“What style are you?” was a popular question that was asked instead of “Would you like to dance?” back in late 90’s. Ask any old-school dancer about “The Style Wars” here in the United States and you will probably elicit a groan that will reach Herrang Dance Camp in Sweden.

I won’t rehash the details here, but Jerry Almonte has a nice article in his Artistry in Rhythm series, in his blog Wandering and Pondering that touches the issue. Yehoodi like always, has a post about the style wars.  Bobby White even lampooned it in a Jam Cellar email, coining the term Savollywood.

Savollywood: (SUH-vol-lee-wood) (ProperNoun): A failed late-90s amusement park where all the men were given baggy cargo pants and newsboy hats, and women went on rides that took them through twelve-count side-passes and half-assed whips. – Bobby White

For the longest time I was looking for a picture of a flier handed out at some workshops in the early 2000s which had a great explanation of what Hollywood Style was all about, but to much avail could not find it. Recently I stumbled upon and I am putting it up so, hopefully it will not be lost again.

A key point that Jerry noted about Hollywood Style, is it was not just a dance style but to some people a life style. Hence why for some people, emotions ran high over people who may have criticized it. Katy Perry who is not as well known for her teenage hobby, swing dancing writes in this interview,

“I used to go swing dancing, Lindy Hop style at the Santa Barbara Rec Hall and I would be taught by seasoned dancers, involved in the scene. They were like rockabilly but not as annoying. These girls would get out of vintage Cadillacs, wearing pencil skirts, bullet bras and cardigans. “

This flier, among other things were an attempt to get people to spend less time debating about how to dance and more time actually dancing.

However as usual  the community moved onto arguing about newer topics such as should follows wear or not wear heels? the merits of Wiggly Hop Groove style Lindy Hop.

Jerry also noted in his blog post, Poke Alex probably sums up the aftermath of the whole “Style Wars” best in this post on yehoodi,

Yeah, if I remember correctly nobody “won.” I think for the most part people realized that not only was the battle stupid, it was really about nothing.

Erik & Sylvia originally coined the “Hollywood” term as a buzzwordish way to identify the style that they taught and pay homage to the fact that they borrowed a lot more from Dean Collins and his gang than from Frankie Manning and his.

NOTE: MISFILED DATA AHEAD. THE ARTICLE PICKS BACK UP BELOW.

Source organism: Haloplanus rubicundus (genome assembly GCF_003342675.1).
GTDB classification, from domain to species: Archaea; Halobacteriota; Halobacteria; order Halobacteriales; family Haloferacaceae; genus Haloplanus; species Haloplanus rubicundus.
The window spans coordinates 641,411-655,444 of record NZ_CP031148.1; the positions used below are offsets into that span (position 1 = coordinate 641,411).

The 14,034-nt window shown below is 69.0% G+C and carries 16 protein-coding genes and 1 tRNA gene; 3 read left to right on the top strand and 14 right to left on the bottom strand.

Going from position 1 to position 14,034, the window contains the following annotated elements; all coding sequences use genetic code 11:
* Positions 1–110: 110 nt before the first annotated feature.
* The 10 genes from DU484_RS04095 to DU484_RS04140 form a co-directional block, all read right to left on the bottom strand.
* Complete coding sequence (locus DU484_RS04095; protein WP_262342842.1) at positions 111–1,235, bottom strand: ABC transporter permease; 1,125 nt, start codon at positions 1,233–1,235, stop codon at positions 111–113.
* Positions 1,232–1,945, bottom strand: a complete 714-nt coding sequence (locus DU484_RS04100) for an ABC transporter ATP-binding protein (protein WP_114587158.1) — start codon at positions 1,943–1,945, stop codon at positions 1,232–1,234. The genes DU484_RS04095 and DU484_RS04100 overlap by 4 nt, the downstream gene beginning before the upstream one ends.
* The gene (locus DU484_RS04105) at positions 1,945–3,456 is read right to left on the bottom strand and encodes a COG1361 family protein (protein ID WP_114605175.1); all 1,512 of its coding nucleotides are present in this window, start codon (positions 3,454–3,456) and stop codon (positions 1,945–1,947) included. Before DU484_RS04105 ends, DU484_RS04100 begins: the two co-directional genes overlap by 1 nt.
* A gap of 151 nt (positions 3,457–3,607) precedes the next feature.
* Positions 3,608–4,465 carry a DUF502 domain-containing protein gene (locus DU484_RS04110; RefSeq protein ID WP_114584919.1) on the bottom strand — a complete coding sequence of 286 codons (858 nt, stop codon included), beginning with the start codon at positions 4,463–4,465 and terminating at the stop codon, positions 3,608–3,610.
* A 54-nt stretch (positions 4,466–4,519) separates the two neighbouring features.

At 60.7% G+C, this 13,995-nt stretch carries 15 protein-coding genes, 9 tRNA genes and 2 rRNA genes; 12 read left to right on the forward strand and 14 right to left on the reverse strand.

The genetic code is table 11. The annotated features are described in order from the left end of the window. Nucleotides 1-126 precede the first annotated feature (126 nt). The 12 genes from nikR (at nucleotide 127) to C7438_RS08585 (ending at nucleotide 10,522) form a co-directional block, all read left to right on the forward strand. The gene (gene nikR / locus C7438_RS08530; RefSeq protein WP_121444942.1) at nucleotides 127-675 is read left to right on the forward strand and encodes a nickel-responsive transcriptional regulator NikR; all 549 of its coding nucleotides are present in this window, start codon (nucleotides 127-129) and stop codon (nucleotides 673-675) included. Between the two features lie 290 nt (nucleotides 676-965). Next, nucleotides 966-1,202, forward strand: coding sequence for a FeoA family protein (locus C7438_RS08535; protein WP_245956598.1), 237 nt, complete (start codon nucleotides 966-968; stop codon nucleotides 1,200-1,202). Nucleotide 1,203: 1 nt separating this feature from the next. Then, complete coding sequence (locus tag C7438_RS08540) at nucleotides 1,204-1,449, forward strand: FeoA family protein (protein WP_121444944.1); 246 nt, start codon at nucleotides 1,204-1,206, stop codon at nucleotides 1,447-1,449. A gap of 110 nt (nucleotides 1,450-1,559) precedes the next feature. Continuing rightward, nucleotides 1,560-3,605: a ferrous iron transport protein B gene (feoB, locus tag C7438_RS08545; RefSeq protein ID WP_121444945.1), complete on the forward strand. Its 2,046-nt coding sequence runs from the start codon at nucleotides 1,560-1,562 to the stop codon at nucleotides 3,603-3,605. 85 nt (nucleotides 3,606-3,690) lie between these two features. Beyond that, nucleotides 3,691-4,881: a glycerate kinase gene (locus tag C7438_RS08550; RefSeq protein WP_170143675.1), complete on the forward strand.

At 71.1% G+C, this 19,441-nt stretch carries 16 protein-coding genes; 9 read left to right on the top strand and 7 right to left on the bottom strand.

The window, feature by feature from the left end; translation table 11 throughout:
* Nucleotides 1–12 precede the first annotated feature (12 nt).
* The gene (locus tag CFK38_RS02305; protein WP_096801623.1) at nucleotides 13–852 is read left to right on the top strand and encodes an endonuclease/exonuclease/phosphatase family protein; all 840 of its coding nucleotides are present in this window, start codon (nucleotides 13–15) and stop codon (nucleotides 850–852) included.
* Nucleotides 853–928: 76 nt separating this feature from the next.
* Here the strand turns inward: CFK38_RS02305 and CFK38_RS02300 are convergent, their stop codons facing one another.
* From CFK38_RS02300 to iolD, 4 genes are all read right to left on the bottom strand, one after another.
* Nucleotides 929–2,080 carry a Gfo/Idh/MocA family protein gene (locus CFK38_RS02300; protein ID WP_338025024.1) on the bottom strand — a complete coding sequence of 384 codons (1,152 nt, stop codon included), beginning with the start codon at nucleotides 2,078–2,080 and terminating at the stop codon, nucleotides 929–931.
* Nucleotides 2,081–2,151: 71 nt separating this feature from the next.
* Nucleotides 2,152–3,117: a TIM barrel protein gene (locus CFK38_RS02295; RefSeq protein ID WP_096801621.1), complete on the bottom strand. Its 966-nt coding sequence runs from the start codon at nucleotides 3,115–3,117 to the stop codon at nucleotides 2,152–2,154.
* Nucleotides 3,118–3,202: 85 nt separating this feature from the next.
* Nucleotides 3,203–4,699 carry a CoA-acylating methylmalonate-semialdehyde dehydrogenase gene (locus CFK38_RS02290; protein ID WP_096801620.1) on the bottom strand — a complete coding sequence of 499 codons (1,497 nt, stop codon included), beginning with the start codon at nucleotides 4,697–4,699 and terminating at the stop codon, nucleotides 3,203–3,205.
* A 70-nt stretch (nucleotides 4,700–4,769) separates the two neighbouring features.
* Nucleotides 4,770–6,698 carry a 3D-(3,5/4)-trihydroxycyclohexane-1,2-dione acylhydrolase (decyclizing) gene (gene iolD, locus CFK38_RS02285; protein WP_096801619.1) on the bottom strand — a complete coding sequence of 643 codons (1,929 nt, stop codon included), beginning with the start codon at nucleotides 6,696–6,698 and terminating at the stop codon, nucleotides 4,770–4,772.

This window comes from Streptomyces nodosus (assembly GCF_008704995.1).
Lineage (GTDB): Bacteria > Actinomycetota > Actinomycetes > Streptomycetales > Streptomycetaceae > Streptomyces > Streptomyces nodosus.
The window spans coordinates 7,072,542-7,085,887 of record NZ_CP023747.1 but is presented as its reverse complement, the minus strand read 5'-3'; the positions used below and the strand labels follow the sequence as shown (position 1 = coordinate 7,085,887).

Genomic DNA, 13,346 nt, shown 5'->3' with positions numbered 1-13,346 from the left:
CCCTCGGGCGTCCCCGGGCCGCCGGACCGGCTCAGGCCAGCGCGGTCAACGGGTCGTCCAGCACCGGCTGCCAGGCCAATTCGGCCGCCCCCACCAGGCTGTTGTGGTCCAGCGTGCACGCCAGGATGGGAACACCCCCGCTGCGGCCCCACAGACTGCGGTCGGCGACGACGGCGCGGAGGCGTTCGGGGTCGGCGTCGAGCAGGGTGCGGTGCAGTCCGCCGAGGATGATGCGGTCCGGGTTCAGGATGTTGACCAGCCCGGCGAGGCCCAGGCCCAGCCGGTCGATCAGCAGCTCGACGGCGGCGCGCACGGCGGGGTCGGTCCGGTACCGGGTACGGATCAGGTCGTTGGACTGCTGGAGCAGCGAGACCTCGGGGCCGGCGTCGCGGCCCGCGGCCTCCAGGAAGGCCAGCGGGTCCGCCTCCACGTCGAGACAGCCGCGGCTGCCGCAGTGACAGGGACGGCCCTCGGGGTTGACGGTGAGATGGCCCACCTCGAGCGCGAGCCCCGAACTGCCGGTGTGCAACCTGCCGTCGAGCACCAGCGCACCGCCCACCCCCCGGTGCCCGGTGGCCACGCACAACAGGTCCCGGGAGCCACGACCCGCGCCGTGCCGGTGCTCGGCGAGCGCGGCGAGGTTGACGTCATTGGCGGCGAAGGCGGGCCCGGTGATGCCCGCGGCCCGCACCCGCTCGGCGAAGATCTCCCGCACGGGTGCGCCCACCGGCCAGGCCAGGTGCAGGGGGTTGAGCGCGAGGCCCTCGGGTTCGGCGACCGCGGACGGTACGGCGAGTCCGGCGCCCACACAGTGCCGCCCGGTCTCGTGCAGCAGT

Then a bunch of idiots (read: Lindy Hoppers) decided that “Hollywood” equaled “Dean Collins”, and therefore “Savoy” equaled “Frankie Manning”. Furthermore they inexplicably decided that not only were the styles completely 180-degrees different from each other, each with its own technique and feel, not just in the movement but in the lead and follow. The real kicker was when everybody decided one was inherently better than the other.

How it all got to that point is a mystery along the lines of Stonehenge or crop circles.

Anyway, a couple of years later it all finally wound down. Justin and Jenn in particular were instrumental in that, by carrying around to their workshops a video they made that showed both Frankie & Dean, side-by-side, in the same position relative to the camera, doing swingouts at the same speed. They were able to demonstrate the lack of difference in their technique sufficiently for some people to quiet down about it. Eventually the whole debate just cooled off and vanished.

Nobody could win because there was no real argument in the first place. – Poke Alex

2 thoughts on “Hollywood Style Swing Flier

  1. Something I do find very interesting from that old flier is near the top where it attempts to make a technical distinction between the two styles, that Hollywood uses counter-balance and a more “partnered” mechanic while Savoy they say the dancers each hold their own weight.

    While the semantics have changed (you rarely if ever hear “Hollywood” or “Savoy” anymore), the debate hasn’t left us. Today people struggle for good monikers to identify what they are talking about, but the same core argument over using counter-balance or holding your own weight is still very much with us. Sometimes you’ll hear it stated as, “I prefer a lighter connection” (or a heavier one), but it’s really code for the same old ideas and preferences.

    And just like in the 90s you’ll still hear plenty of people demanding that their way is the One True Way and everything else is shait. :-/

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